• Ecommerce penetration is now around 1 percent in Indonesia, as reported in that Google-Temasek report but expected to grow. Its value tripled 3X since 2013.
  • It’s like Amazon [in the USA]. In the first two, three years they were okay, but in five years, bookstores actually started closing. It took Amazon 15 years to do that.


What do you think?

The original interview can be found on Jakarta Globe and published November 29.

Check out these ecommerce headlines before you start the work day.

1. Kaymu, Rocket Internet’s online marketplace, is shutting down in the Philippines, Myanmar, and Cambodia. 

Daraz operates as a “managed marketplace” similar to Lazada where sellers are curated and authentic products guaranteed. Read the rest of the story here.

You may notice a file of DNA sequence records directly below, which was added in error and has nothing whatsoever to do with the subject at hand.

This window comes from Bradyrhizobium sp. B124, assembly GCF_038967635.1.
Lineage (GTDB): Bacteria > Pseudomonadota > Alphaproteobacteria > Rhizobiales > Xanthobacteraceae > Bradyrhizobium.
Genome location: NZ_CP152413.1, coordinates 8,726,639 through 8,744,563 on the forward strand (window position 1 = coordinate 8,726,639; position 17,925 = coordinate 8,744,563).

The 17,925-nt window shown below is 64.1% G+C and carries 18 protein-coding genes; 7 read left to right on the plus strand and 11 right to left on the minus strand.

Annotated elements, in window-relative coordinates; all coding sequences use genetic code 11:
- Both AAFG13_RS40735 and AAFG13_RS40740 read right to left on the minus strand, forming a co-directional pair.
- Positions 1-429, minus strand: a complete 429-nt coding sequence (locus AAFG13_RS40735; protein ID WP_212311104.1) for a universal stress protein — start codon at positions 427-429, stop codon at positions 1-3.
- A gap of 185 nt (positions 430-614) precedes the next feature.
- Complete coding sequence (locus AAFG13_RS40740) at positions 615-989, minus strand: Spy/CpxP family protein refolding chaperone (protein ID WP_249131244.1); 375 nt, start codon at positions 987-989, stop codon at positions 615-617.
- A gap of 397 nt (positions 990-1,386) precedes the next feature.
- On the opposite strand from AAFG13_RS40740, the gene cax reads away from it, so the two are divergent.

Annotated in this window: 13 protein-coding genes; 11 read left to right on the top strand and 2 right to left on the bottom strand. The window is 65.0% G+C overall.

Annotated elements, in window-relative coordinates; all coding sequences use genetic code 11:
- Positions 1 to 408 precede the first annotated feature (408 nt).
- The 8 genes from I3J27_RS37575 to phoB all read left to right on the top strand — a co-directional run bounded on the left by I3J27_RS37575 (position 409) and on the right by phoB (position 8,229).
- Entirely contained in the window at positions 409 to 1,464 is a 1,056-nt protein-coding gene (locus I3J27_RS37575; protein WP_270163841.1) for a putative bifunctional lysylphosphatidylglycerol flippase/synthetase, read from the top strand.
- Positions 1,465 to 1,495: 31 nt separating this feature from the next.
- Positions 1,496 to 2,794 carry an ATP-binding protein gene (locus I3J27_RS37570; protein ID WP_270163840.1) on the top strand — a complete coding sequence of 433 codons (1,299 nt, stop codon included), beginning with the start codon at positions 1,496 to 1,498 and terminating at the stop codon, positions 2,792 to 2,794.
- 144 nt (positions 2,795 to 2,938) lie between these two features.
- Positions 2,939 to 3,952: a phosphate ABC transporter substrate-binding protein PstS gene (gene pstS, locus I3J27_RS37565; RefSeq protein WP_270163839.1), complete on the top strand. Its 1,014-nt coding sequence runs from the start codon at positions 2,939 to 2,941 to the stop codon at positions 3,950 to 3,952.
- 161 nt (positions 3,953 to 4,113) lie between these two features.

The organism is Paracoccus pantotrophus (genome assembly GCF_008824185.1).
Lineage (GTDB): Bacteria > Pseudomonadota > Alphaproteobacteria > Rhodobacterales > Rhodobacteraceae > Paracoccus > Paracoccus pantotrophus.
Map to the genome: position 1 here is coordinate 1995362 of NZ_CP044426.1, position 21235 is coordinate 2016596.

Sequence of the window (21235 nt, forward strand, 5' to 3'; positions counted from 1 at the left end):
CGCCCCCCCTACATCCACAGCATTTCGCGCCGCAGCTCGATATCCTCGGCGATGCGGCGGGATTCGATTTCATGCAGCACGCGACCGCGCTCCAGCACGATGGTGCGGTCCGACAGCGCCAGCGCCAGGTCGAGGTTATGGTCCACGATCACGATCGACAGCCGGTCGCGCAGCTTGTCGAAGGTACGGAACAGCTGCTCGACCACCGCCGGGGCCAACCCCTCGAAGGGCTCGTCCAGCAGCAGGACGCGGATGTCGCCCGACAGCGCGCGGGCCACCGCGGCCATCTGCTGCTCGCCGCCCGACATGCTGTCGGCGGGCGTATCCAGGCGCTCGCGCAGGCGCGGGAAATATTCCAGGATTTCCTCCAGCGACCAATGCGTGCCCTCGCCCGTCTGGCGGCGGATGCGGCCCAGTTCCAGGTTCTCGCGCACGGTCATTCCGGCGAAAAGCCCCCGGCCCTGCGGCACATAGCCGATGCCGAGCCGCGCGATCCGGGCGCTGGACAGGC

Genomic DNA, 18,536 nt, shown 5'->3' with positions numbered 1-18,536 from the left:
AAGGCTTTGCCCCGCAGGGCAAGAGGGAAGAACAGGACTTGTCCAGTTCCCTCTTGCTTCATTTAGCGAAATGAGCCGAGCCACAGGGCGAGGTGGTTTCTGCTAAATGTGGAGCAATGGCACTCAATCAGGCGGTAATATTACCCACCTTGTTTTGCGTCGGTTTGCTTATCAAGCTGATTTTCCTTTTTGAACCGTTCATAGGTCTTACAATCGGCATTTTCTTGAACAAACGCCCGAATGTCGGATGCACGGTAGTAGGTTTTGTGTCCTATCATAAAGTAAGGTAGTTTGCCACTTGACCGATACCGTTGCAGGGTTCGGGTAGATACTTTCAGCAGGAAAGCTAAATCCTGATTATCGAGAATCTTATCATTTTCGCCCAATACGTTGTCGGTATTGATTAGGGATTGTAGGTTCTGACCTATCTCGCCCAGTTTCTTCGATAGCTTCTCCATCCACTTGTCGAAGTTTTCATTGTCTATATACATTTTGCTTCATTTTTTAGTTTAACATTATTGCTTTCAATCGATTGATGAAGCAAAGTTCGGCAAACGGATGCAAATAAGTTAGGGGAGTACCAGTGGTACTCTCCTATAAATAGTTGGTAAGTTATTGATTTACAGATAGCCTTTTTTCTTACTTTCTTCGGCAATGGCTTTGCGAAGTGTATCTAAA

2. Thailand’s Washbox 24 will attempt to fill the void left by recently ceased startup My Laundry

WashBox24 tackles the logistical pain point by implementing a hybrid locker and delivery system. Read the rest of the story here.


3. FMCG, fashion spur Lazada Indonesia growth

eCommerce group Lazada Indonesia says its current volume growth has accelerated to more than 150 per cent than at the same time last year. Key contributing categories are FMCG and fashion, which are both growing more than three times as much as last year. Also, about 80 per cent of the orders are via mobile devices. Read the rest of the story here